The verdict on this year's crop: Decidedly mixed.

Here's a nutshell look at four.

Hot Potato

Tagline: "The Musical Potato Passing Game"

$14.99

The Game: In this case, the potato you toss isn't hot-but it does have a friendly face and tension-building music that randomly shuts off to determine who loses. You get a potato chip for each lost round. Accumulate three and you're fried.

Assessment: The chips are a good idea-but they're easily lost. The rest is welldesigned and exactly what you'd expect. Why didn't somebody think of this sooner?

Rage

Tagline: "The Card Game of Revenge!"

$6.99

The Game: An Uno-like game with the added gimmick that each round is played with fewer cards than the last one. Plus, you get bonus points for guessing the number of tricks you will end a turn with.

Assessment: Not bad, although the rules are a bit confusing. (After four plays, I'm still not quite sure what an Out Rage! Card does).

Gassy Gus

Tagline: "The Gut-Busting Game That's a Blast!"

$29.99

The game: Players take turns turning over food cards, each with a gas value. A burrito, for example, has a value for four-meaning that the player has to pump Gus' head four times to increase his belly size. The goal is to force your opponent to serve up the food item that causes Gus to release his gas.

Assessment: The game is a hoot-except that after only a few plays, Gus' inner balloon had trouble retaining air, thus rendering the game unplayable. (I even tried a second Gus and had the same unfortunate result.) With some retooling, this could be a lowbrow classic. For now, frustrating.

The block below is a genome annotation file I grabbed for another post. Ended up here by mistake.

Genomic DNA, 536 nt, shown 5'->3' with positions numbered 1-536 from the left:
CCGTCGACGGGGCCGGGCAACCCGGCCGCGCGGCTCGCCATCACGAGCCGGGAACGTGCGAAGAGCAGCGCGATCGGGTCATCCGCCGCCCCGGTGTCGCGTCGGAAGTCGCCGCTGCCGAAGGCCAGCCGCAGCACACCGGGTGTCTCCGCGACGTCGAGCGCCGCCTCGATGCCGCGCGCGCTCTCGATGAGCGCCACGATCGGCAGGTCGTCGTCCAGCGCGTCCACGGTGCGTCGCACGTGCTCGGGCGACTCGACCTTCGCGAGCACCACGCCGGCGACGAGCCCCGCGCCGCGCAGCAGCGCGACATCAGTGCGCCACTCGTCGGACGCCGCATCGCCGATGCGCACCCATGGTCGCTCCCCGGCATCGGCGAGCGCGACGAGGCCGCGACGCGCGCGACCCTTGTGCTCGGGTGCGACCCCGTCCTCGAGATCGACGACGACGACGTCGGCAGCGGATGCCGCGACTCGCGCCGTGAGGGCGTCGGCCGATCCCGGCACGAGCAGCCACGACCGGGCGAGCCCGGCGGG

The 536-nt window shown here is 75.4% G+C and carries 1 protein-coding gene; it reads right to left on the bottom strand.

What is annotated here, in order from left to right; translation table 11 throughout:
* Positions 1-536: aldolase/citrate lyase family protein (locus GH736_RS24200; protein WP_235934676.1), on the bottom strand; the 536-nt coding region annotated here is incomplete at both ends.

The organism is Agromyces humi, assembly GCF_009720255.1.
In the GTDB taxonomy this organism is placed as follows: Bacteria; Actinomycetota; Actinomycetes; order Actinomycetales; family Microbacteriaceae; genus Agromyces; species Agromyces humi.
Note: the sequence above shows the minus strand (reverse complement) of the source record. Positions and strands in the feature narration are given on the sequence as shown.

Shake

Tagline: "The Dice Shaking Risk Taking Game"

$6.99

The Game: In the first round, players role their own dice to determine a score. In the second, the high-scorer can risk it all on a series of shakes of another set of dice.

Assessment: Quick to learn, a welldesigned container for storage, and fun com petition for all ages. With plenty of decisions to be made and the possibility of comefrom-behind victories, this one is a smallscale winner and a great stocking stuffer.

Happy holidays? Not in my recent moviegoing experiences. The theaters seem to be inundated with downers-"No Country for Old Men," "The Kite Runner," and "Before the Devil Knows You're Dead" are three I've seen recently that prove an awkward fit with the decked halls of the movie theater's surrounding malls.

That doesn't mean the films don't have their merits-all three are excellent in their own ways. (Although I'm with the group that objects to the "No Country" ending, not because it's open-ended, but because it feels too literary after a very cinematic film.)

The feel-good Disney hit of the season, "Enchanted," on the other hand, does manage to enchant-although it doesn't feel destined to become a classic. That's because for every clever moment or scene (I'm particularly fond of the "Happy Working Song") there's also a cringe-worthy pandering to consumerism. Despite the goodwill she generates, when our heroine solves her problems by going shopping, it feels like a sellout rather than a celebration.